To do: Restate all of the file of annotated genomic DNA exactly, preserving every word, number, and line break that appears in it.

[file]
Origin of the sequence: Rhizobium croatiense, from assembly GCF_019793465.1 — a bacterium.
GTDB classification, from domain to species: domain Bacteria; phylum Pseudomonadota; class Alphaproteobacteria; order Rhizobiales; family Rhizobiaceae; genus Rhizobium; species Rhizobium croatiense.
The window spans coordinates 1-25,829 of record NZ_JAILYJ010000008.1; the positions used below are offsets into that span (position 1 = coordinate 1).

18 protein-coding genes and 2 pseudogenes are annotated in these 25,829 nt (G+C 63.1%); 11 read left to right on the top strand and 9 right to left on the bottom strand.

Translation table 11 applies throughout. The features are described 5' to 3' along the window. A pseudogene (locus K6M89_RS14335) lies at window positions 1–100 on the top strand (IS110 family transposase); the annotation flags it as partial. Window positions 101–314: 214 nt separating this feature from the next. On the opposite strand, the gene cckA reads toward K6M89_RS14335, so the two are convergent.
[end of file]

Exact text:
Origin of the sequence: Rhizobium croatiense, from assembly GCF_019793465.1 — a bacterium.
GTDB classification, from domain to species: domain Bacteria; phylum Pseudomonadota; class Alphaproteobacteria; order Rhizobiales; family Rhizobiaceae; genus Rhizobium; species Rhizobium croatiense.
The window spans coordinates 1-25,829 of record NZ_JAILYJ010000008.1; the positions used below are offsets into that span (position 1 = coordinate 1).

18 protein-coding genes and 2 pseudogenes are annotated in these 25,829 nt (G+C 63.1%); 11 read left to right on the top strand and 9 right to left on the bottom strand.

Translation table 11 applies throughout. The features are described 5' to 3' along the window. A pseudogene (locus K6M89_RS14335) lies at window positions 1–100 on the top strand (IS110 family transposase); the annotation flags it as partial. Window positions 101–314: 214 nt separating this feature from the next. On the opposite strand, the gene cckA reads toward K6M89_RS14335, so the two are convergent.